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Patrick AndersonThe police procedural is a genre that, like the sonnet or the haiku, follows certain rules. You have the cop, the crime and the pursuit. You can be pretty sure that the cop will be skillful enough to ask the questions that will unveil the guilty party, that he will have a bit of romance in his off-hours and that he will be a stubbornly honest fellow who has frequent conflicts with inept or corrupt superiors. Ed McBain was one of the 20th-century masters of the form, just as Harvey is today, along with Michael Connelly and Ian Rankin, whose rumpled, stubborn, romantically challenged Harry Bosch and John Rebus were surely influenced by Resnick. It's a form with limitations: predictability, for one thing. It's hard, within the form's boundaries, to rise to the level of more expansive stories like Dennis Lehane's Mystic River or Laura Lippman's What the Dead Know. But the procedural endures because cops-and-robbers tales are as basic to our popular culture as Westerns once were, and Harvey, who turns 70 this year, writes them as well as anyone alive. If you enjoy police procedurals, this sad, powerful novel will surely give you pleasure.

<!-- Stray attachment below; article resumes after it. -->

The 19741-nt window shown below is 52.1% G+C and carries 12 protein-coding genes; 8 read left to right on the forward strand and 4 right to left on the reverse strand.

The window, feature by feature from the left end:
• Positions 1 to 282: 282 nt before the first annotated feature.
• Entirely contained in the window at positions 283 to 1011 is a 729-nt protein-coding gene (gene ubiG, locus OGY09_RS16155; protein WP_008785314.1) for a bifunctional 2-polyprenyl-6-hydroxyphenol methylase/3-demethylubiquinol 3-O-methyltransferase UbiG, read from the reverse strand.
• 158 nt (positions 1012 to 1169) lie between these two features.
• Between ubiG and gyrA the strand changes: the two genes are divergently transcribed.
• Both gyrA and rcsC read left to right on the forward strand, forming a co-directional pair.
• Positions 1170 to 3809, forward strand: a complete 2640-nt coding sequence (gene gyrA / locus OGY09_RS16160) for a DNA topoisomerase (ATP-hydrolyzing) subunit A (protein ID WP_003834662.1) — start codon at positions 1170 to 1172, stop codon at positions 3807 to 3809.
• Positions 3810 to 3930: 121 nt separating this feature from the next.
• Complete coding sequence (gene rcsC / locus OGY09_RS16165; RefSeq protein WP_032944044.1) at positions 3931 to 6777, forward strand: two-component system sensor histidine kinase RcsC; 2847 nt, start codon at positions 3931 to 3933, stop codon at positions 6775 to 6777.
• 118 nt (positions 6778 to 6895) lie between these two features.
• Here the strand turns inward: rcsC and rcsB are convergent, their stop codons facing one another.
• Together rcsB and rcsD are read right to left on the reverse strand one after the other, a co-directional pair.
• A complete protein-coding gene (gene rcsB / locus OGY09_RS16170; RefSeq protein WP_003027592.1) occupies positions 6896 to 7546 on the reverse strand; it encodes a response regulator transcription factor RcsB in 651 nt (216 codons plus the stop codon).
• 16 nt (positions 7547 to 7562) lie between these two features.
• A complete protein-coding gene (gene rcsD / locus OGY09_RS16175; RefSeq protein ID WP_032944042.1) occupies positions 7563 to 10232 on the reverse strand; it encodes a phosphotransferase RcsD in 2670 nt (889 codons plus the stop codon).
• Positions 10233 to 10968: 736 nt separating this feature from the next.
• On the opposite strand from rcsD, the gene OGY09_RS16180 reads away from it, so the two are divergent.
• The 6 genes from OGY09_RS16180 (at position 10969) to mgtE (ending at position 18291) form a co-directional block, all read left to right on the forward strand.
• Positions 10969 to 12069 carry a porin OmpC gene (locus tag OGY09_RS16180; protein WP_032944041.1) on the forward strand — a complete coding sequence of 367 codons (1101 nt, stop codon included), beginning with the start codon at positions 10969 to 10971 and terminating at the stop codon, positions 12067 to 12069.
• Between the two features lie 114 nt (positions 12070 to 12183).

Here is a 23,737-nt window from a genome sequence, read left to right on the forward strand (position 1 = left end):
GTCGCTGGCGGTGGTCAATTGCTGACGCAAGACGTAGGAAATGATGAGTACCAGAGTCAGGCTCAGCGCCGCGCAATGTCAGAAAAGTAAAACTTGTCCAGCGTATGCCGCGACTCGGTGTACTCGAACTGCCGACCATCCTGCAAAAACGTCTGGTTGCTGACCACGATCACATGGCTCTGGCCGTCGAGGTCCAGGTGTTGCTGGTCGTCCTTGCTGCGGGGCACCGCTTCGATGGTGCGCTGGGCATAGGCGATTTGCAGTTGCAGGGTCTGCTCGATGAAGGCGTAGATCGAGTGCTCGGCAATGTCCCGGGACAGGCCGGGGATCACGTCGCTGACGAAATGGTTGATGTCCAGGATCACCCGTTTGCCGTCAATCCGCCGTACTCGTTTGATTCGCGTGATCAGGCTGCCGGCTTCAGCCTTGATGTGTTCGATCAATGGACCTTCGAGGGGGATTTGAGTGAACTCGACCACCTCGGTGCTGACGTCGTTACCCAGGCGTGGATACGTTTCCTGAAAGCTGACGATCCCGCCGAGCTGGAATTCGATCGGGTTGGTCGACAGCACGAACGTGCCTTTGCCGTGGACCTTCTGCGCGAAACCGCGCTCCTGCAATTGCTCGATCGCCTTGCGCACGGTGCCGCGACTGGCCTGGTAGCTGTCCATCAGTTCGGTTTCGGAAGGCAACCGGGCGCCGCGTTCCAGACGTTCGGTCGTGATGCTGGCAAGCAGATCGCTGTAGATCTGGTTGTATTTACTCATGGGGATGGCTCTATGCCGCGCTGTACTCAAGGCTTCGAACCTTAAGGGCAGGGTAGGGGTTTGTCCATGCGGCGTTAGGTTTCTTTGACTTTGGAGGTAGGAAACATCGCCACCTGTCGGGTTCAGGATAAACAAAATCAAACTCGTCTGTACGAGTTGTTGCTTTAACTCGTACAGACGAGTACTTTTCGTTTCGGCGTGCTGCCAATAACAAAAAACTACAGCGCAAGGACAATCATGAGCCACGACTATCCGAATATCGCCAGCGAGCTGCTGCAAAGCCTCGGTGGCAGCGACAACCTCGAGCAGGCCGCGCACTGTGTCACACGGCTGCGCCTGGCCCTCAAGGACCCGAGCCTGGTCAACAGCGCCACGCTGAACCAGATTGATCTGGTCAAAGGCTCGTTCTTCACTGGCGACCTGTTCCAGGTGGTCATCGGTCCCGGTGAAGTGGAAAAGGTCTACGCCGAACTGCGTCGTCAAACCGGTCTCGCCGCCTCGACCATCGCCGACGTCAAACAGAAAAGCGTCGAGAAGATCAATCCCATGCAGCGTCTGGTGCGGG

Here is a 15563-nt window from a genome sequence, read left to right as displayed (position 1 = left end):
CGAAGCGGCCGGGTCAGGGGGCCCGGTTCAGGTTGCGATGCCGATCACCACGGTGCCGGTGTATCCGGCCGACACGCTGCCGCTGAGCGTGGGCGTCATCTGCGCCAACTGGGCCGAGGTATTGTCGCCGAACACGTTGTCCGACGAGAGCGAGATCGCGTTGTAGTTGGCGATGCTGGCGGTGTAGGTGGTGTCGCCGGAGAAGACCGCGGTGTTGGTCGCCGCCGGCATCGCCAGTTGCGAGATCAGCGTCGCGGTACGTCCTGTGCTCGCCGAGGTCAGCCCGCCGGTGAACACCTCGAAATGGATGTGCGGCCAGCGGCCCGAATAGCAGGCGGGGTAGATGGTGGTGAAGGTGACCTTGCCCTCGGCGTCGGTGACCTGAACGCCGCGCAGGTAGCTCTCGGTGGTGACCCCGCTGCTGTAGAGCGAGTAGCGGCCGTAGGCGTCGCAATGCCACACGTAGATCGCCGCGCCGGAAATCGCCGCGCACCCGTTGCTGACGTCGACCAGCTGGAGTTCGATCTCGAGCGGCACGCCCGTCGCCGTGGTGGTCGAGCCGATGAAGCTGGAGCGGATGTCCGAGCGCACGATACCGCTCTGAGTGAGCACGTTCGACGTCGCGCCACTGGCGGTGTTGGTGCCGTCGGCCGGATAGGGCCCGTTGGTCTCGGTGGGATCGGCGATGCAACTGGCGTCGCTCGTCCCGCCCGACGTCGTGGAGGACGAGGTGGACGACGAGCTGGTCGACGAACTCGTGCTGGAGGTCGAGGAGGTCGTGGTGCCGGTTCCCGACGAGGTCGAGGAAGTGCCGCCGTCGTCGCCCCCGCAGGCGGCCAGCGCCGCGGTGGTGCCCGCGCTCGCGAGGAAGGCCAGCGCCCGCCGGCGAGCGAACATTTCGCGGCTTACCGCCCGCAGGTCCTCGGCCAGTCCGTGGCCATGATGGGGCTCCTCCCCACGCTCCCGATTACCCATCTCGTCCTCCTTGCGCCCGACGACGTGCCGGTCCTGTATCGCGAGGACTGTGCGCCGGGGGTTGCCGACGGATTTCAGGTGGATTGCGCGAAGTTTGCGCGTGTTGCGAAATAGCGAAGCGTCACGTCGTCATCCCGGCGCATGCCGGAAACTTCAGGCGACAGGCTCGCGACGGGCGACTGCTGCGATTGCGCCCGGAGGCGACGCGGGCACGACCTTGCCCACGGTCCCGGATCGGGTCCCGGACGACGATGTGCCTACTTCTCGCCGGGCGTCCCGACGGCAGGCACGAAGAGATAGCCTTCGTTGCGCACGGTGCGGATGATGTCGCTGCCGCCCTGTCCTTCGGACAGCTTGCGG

—The Washington Post